First Story: “The Dream Eaters” by A.M. Dellamonica
Mo Cottonsmith had just turned sixteen when she started Lopside Fashions, with cash she stole from a neighborhood fizz dealer. The money wasn’t enough to sustain a business, but Mo counted on getting lucky. She believed in making her own luck, too: thanks to a roving copcam, her first creation just happened to debut on all the morning news shows.
The dress was daffodil yellow with simulated dewdrops on the bodice and a chainmail hoop skirt. Mo’s pal Juanita Jones was modeling, and the footage showed her fighting off a couple of deviants.
A.M. Dellamonica has recently moved to Toronto, Canada, after 22 years in Vancouver. In addition to writing, she studies yoga and takes thousands of digital photographs. She is a graduate of Clarion West and teaches writing through the UCLA Extension Writers’ Program.
Dellamonica’s first novel, Indigo Springs, won the Sunburst Award for Canadian Literature of the Fantastic. Her most recent book, Child of a Hidden Sea, was released by Tor Books in the summer of 2014. She is the author of more than thirty short stories in a variety of genres; they can be found on Tor.com, Strange Horizons, Lightspeed, and in numerous print magazines and anthologies.
Her website is at alyxdellamonica.com.
Second Story: “The Flying Woman” by Meghan McCarron
The flying woman is just a little bit glamorous. I don’t know if the flying came before the glamour or vice versa, but her beauty is airy, and her flying has style. In this picture, she wears her hair long and wavy. Her nose flips up at the end, like a ski jump, and her skin is ruddy from the wind. She’s a more beautiful woman than I am. I don’t mind. If the image were a daguerreotype, she would seem mysterious. If it were a bust, she would seem noble. If it were a holy card, she would be a saint. But the image is a photograph on my wall, and when people see it, they all say, Who is that? She looks so far away.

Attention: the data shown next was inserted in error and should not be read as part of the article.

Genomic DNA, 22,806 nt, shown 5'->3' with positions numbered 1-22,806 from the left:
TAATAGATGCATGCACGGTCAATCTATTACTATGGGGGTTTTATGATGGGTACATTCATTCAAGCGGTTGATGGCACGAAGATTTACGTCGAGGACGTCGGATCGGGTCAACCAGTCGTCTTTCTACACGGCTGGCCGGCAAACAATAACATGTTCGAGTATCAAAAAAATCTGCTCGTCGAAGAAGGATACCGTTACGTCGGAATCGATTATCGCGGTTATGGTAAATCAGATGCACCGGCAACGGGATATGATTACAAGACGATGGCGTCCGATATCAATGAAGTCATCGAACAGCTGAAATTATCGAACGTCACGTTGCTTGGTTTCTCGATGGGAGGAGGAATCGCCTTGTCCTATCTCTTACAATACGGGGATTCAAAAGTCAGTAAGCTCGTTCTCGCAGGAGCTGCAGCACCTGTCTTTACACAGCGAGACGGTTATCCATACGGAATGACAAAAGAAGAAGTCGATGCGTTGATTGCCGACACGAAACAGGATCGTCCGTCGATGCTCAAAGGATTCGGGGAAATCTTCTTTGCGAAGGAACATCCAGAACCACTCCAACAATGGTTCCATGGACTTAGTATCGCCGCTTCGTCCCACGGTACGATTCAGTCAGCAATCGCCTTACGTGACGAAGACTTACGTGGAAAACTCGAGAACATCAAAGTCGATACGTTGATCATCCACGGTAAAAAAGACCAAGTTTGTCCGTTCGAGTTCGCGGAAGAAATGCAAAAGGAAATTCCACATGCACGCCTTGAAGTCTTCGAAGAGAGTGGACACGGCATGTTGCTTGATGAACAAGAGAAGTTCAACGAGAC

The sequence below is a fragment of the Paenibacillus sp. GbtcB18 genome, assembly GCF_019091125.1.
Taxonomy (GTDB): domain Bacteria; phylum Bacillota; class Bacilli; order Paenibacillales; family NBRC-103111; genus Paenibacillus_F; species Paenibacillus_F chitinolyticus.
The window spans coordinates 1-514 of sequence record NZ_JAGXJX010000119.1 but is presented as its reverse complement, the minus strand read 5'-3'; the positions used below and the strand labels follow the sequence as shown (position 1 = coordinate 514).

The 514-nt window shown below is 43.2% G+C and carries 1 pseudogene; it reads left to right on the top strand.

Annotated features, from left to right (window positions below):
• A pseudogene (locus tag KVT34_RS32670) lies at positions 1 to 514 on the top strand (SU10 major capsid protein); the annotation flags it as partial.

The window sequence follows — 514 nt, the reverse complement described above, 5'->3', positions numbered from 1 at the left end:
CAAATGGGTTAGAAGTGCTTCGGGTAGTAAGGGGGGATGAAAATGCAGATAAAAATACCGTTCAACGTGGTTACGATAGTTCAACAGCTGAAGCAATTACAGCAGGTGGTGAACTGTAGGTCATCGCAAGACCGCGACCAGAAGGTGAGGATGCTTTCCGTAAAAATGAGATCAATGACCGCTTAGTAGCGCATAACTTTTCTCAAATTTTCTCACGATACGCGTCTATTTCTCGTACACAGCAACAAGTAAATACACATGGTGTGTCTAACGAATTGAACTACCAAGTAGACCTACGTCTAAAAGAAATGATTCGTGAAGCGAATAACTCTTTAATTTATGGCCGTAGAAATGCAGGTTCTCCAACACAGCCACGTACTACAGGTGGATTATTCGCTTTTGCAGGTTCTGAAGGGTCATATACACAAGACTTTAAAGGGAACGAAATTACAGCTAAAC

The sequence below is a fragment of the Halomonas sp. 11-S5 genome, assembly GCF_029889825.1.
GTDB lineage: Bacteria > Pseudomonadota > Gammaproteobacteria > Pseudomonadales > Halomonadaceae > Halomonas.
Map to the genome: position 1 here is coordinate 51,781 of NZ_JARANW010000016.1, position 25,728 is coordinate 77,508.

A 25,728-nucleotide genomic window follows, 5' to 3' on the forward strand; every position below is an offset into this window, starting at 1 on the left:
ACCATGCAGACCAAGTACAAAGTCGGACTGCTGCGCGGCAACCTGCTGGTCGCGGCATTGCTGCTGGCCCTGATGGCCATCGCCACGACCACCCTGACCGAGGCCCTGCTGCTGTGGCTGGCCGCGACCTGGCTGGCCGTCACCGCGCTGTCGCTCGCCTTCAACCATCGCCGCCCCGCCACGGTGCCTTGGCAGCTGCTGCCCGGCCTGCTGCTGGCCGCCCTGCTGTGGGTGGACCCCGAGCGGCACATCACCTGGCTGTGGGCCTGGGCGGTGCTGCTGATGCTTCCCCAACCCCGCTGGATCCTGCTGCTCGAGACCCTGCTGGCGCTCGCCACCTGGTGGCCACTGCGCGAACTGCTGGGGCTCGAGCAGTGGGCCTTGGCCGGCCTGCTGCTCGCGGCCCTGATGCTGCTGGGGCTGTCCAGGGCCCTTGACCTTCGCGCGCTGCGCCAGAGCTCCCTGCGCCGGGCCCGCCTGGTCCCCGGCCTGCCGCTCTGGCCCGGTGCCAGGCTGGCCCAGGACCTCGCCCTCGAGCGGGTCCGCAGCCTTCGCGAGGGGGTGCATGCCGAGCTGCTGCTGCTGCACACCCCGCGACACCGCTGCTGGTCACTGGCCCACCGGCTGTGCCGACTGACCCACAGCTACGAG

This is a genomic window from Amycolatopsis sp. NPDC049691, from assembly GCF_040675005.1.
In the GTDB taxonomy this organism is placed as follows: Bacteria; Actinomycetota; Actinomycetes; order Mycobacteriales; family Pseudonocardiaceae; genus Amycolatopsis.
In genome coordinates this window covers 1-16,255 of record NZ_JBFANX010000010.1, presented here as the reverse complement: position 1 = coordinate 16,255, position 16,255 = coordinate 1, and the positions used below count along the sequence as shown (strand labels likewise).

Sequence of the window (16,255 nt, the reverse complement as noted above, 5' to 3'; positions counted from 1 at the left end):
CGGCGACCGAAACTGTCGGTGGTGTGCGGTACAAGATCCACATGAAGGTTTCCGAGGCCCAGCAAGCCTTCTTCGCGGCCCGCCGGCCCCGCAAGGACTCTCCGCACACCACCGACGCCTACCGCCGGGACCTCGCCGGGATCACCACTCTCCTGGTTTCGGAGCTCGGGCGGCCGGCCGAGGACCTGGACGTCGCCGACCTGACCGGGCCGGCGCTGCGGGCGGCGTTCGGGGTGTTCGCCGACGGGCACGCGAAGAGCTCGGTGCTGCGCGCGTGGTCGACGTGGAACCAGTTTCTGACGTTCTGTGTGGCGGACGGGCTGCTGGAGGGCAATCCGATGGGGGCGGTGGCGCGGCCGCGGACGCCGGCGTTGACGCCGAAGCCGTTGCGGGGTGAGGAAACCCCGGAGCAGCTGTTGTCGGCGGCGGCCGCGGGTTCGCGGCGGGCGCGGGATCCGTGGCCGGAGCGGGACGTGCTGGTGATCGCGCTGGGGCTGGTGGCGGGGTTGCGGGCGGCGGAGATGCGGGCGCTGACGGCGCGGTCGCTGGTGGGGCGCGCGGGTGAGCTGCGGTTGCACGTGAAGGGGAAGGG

Meghan McCarron’s writing has recently appeared in The Collagist, The Toast, and Gigantic Worlds, and her short fiction has been a finalist for the Nebula and World Fantasy awards. A food and restaurant obsessive, she is the editor of Eater Austin.
About the Narrators:
Heidi Hotz is not just another voice. She’s a voiceover artists with a range of personalities that varies from mom to the business corporate, to the friendly girl next door. She has been in the industry for more than 10 years, and has worked on TV commercials, radio, documentaries, audio fiction, and narration in general.
You can find her online at LinkedIn.
Sarah Frederickson was born in Oregon in the United States, and was raised in beautiful Minnesota. At a young age she realized her passion for musical performance and the creative arts. Sarah spent most of her childhood singing and acting — both onstage and off — and affecting various accents for fun.
She soon found herself competing in local, state and national forensics competitions (that’s competitive speaking). Her experience and awards landed her a forensics scholarship to Bethel University in St. Paul Minnesota, where she continued to compete as well as train other speakers at the collegiate level. Sarah graduated with a degree in Music Business and Audio Production. Shortly after graduation she traveled to Australia for a one-year holiday. During that time she became smitten with an Australian man who asked her to stay, and four years later the couple live and work in Australia, going on adventures, writing music and reading stories to their cat.
The Audio Fantasy Fiction Magazine